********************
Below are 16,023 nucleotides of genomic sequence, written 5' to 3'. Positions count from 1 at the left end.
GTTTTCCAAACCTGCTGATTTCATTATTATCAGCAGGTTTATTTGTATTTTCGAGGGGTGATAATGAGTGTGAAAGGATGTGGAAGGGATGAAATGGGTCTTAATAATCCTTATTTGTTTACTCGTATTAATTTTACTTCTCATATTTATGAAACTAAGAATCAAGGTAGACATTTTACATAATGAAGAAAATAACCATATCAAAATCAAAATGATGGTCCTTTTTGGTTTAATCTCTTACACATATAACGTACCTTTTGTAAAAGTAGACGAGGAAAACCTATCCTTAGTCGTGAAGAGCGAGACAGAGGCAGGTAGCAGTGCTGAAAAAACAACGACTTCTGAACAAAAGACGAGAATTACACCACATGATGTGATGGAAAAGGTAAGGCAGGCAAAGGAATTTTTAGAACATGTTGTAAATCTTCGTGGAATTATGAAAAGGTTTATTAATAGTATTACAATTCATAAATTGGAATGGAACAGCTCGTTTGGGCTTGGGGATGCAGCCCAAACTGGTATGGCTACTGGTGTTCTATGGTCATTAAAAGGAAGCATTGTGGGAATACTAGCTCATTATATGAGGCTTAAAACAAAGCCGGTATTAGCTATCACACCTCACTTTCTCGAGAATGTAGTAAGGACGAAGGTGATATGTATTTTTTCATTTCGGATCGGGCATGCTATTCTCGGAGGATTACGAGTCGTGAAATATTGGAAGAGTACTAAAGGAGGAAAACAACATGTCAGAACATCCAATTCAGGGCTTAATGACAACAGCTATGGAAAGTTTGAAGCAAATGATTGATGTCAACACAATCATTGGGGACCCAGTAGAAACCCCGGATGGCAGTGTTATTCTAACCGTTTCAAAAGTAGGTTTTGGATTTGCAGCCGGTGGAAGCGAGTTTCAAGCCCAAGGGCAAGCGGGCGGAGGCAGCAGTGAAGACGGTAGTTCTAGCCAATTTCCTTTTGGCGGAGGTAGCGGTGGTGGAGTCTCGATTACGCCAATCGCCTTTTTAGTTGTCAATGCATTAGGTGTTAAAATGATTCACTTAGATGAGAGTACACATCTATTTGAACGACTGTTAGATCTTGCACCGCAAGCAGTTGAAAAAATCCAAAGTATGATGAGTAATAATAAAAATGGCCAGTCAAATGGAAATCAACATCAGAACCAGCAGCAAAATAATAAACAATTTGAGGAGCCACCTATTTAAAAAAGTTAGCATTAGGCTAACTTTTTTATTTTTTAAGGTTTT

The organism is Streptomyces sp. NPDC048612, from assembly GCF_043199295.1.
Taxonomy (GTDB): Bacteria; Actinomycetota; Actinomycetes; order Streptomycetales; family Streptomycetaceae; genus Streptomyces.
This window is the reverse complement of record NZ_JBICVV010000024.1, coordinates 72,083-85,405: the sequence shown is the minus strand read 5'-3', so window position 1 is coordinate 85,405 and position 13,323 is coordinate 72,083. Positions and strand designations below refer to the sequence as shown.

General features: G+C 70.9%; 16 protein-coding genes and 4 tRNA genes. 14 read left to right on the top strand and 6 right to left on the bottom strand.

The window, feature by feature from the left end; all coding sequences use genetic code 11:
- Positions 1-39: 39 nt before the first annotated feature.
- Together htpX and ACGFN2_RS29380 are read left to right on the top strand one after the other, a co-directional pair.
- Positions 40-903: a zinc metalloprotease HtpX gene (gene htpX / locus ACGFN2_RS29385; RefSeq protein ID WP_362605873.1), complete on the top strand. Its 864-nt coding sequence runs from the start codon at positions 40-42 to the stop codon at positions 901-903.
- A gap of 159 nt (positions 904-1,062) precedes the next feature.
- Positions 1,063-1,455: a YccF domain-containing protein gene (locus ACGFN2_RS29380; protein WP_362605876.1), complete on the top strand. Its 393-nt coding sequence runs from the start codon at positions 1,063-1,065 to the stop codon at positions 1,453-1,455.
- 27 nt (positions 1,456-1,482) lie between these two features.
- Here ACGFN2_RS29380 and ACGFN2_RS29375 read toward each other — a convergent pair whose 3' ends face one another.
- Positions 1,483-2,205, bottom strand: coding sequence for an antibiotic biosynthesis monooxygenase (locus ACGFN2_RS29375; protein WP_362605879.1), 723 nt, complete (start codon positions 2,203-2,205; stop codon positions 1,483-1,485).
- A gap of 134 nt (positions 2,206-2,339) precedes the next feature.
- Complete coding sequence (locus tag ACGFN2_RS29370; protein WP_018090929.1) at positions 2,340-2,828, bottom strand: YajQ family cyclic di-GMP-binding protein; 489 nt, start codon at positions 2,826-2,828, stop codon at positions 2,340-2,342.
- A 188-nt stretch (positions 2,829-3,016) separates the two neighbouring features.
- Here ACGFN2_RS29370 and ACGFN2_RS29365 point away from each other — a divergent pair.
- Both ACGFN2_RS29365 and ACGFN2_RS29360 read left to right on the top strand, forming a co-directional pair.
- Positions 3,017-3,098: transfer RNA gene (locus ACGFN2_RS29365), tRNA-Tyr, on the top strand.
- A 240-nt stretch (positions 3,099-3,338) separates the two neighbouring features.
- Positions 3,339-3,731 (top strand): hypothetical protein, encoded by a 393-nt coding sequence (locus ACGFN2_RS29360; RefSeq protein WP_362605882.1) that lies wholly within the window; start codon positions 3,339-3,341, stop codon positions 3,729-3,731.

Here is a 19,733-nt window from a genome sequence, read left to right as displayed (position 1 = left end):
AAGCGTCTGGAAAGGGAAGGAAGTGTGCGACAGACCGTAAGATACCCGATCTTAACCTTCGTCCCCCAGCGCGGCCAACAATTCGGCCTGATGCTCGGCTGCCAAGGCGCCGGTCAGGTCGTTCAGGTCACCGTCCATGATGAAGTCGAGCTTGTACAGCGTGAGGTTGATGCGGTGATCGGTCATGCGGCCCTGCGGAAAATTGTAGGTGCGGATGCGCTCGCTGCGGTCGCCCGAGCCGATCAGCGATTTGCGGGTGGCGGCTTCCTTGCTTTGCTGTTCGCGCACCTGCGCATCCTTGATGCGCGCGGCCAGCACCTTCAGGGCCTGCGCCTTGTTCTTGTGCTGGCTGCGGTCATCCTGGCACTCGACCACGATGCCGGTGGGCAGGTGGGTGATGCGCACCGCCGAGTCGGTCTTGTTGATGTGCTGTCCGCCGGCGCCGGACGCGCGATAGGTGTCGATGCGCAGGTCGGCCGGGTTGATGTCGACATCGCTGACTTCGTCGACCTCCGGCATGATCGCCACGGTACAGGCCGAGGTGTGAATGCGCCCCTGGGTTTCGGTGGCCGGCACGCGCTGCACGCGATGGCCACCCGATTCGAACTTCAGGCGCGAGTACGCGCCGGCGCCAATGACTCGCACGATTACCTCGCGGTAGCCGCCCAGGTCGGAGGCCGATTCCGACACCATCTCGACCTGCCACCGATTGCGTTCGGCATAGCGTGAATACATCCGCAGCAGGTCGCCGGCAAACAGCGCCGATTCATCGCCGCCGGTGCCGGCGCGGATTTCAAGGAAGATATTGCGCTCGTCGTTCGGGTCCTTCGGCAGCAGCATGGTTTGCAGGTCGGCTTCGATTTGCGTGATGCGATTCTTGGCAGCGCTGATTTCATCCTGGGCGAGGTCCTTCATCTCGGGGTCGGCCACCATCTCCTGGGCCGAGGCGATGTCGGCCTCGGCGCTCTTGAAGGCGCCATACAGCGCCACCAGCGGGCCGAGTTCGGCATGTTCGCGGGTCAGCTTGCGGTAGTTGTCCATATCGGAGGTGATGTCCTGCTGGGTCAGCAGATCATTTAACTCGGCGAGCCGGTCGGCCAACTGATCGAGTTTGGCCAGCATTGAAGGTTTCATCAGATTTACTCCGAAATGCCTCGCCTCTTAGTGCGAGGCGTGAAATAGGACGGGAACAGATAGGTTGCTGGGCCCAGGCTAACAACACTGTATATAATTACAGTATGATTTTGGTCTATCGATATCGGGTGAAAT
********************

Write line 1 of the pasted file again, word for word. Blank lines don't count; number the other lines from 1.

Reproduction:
Below are 16,023 nucleotides of genomic sequence, written 5' to 3'. Positions count from 1 at the left end.